CARMEL, Ind. (AP) -- At Trinity Free Clinic in Carmel, dentists see signs of a fallen economy in mouths full of crowned teeth.
Unlike traditional charity-clinic patients, these folks have spent hundreds of dollars on dental care in the past, executive director Maggie Charnoski said. Now they can't afford to pay for a filling.
"It's unbelievable," Charnoski said. "We've had CFOs in here."
The health clinic next to Our Lady of Mount Carmel Catholic Church on 146th Street began in 2000 to serve a growing Hispanic immigrant population, and that was the majority of its clientele until the latest recession.
So many people have now found their way to the clinic that the portion of white patients grew from one-third in 2008 to 47 percent last year.
In addition to first-time unemployed professionals, Charnoski sees entrepreneurs who've dropped their health insurance to keep their businesses going, as well as their employees.
The pool of people looking for a safety net is widening across Hamilton County, the most affluent county in Indiana. That's partly because of its rapid growth -- more people means more problems such as domestic violence and addiction, said Bob Cross, director of research and planning at United Way of Central Indiana, which recently surveyed the county's social-service needs.
It's also because the suburbs have not been immune to three consecutive years of rising poverty rates, which reached 15.1 percent nationwide in 2010, the U.S. Census Bureau reported.
In Hamilton County, the poverty rate was just 5.6 percent in 2009, but it rose from 3.9 percent in 2007, according to the latest available estimate from the census.
wwwMedian income fell in that time from $83,000 to $76,878.
The county's health care industry seems to have been especially tested, United Way noted in the report on its survey. Unlike in Marion County, where more than half a dozen organizations operate health clinics, free or sliding-scale care is scarce in the suburbs.
Kingsway Community Care Center in Avon, for example, is the only not-for-profit dental clinic between Indianapolis and Rockville, executive director John Mollaun said.
After moving into part of a new $2.2 million building provided by Our Lady of Mount Carmel in July, Trinity is considering whether to switch from providing only acute care to primary, meaning it would take on people who have diabetes and asthma as regular patients.
"We have an awful lot we have to find a medical home for," Charnoski said. "There's limited resources in Hamilton County."
Trinity operates separately from Our Lady of Mount Carmel Church, which started the clinic and continues to lease it space for $1 a year. It has become one of the most comprehensive suburban clinics, offering emergency dental and medical, eye exams and women's health care.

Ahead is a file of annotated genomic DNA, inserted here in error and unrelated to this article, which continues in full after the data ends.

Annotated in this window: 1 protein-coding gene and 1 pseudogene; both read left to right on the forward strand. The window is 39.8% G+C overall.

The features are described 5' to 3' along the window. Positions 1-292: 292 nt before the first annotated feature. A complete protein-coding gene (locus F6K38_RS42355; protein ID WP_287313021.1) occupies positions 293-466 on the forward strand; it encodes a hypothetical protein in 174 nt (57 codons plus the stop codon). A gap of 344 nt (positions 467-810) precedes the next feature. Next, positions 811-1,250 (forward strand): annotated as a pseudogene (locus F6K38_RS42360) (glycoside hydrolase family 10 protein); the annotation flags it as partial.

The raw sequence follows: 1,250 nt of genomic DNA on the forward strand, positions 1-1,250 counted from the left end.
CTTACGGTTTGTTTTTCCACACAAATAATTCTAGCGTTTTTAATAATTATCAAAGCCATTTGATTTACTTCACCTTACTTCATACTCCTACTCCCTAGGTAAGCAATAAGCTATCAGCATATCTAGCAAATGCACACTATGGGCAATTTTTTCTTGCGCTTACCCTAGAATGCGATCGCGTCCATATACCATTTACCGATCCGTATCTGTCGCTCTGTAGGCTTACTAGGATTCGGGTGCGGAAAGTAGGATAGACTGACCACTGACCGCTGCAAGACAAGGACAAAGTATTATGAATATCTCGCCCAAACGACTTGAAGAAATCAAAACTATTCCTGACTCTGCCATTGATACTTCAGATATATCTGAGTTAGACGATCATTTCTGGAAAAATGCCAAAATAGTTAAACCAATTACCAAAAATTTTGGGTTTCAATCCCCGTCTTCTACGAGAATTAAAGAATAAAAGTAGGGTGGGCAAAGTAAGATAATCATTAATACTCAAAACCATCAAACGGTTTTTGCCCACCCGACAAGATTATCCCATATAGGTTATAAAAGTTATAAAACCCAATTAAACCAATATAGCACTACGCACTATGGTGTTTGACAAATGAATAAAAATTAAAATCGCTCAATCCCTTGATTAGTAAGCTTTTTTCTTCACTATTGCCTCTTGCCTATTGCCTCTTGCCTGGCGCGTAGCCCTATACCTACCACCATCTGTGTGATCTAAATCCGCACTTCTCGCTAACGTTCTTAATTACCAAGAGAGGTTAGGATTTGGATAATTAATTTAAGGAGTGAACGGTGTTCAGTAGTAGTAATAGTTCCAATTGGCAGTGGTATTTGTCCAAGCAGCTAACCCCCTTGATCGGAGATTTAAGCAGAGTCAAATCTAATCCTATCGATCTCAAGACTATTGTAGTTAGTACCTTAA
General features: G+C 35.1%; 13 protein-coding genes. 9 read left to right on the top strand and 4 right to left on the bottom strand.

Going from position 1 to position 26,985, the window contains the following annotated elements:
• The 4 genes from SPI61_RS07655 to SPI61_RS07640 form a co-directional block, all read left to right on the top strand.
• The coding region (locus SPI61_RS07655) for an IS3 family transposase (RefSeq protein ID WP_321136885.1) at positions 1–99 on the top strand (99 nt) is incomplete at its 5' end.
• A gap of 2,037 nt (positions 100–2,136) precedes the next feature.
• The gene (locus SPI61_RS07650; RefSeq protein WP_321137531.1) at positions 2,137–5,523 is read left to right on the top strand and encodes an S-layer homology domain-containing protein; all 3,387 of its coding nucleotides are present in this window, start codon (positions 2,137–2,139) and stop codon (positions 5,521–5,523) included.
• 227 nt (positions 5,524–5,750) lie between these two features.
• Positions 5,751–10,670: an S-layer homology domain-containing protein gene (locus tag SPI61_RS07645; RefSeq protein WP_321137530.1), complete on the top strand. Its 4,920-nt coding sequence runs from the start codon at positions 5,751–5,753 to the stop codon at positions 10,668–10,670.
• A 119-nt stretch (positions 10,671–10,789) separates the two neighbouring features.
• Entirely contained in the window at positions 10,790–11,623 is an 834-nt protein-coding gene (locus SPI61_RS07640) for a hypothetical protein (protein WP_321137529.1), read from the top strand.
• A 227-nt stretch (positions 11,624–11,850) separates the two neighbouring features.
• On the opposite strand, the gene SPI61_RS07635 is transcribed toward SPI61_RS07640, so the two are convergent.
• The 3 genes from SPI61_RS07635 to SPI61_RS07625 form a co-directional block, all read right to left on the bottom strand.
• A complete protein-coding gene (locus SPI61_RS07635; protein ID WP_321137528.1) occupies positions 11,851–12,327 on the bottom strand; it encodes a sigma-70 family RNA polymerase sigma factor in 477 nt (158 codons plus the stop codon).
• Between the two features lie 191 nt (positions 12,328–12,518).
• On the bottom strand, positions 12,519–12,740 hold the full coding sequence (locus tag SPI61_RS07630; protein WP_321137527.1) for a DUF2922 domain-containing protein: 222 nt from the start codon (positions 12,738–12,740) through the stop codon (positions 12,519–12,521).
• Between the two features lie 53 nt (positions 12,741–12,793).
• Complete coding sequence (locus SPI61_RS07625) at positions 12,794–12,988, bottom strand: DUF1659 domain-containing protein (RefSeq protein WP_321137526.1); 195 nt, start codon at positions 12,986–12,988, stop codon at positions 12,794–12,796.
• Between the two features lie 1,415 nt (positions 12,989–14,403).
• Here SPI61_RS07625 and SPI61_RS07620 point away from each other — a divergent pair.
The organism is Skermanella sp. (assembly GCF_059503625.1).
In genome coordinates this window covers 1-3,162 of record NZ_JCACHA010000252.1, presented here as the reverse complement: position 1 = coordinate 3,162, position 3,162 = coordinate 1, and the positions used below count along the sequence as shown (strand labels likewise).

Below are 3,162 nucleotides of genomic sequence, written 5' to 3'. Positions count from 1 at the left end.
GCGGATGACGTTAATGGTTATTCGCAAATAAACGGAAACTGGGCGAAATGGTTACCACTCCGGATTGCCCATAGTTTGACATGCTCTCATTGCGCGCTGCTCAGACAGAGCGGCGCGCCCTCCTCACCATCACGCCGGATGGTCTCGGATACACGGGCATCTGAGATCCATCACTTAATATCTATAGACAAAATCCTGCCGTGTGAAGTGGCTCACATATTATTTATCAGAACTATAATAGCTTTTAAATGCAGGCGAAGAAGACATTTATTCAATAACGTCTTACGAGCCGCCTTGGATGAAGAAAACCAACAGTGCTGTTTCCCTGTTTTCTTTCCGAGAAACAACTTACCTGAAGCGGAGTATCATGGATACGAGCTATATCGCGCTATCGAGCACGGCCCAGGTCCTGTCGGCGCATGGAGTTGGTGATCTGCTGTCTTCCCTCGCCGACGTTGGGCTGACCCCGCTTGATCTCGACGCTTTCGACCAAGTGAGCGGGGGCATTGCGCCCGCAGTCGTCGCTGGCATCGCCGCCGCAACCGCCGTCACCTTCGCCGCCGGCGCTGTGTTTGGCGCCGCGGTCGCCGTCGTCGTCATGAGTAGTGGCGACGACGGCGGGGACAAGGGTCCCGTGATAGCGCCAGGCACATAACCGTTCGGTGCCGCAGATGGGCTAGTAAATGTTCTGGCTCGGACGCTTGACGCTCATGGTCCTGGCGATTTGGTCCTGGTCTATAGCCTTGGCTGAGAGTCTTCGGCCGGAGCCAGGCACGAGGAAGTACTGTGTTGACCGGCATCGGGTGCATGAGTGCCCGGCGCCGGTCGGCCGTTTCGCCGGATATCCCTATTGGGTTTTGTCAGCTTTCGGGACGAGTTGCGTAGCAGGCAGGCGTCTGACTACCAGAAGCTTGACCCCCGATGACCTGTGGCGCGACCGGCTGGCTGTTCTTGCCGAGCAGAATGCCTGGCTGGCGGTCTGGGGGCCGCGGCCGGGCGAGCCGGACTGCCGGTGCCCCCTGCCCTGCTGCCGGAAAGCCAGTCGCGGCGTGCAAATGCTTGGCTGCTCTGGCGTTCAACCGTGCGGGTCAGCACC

The clinic relies on 450 volunteers, about a quarter of whom are medical professionals. Partly because of increased services, traffic has grown 10 percent to 15 percent in each of the past five years, and Charnoski expects to record 4,000 visits this year.
People arrive hours before the clinic opens on Saturday mornings for first-come, first-served medical and dental care. Dental care is so often overlooked or unaffordable, even to people who have insurance, that it accounts for about half the work Trinity does, Charnoski said.
Almost all have some kind of toothache, and two patients this year have been sent on to the emergency room because their infections were too severe, Charnoski said.
The scene in Trinity's waiting room on a recent weeknight was hardly Dickensian. People arriving for flu shots or eye exams arrived in their own cars, carrying smartphones. Alondra Solis, 13, her mother, Lucila Zuniga, and a neighbor from Westfield decided to take advantage of the free flu shot, which they heard about when Zuniga was in the clinic for a mammogram.
Solis said she and her mother, who speaks mostly Spanish, don't have health insurance, so they don't have a regular doctor. "We only go if we're really sick or for vaccinations."
Zuniga works at a prepared-foods company in Noblesville, and she has a side business selling tamales. Solis wears braces, which she said is thanks to her mom's disciplined saving.
Trinity doesn't verify incomes or turn away those who have insurance. In fact, people who are still working but now face high deductibles are part of the new post-recession clientele mix, Charnoski said.
The implementation of President Obama's health-insurance reforms in 2014 could close the gap that charity clinics are filling now, but most of those clinics think there will be plenty of reason to stay open, said Ellen Quigley, grants officer at Richard M. Fairbanks Foundation, which funds Trinity and a host of clinics in Marion County.
"What we've heard from the clinics is, there are people who are fearful of government entities and getting involved with big systems," Quigley said. "They're hesitant to access federal or state benefits."
And illegal immigrants are part of that picture, she said. "They're never going to see the benefits of health care reform.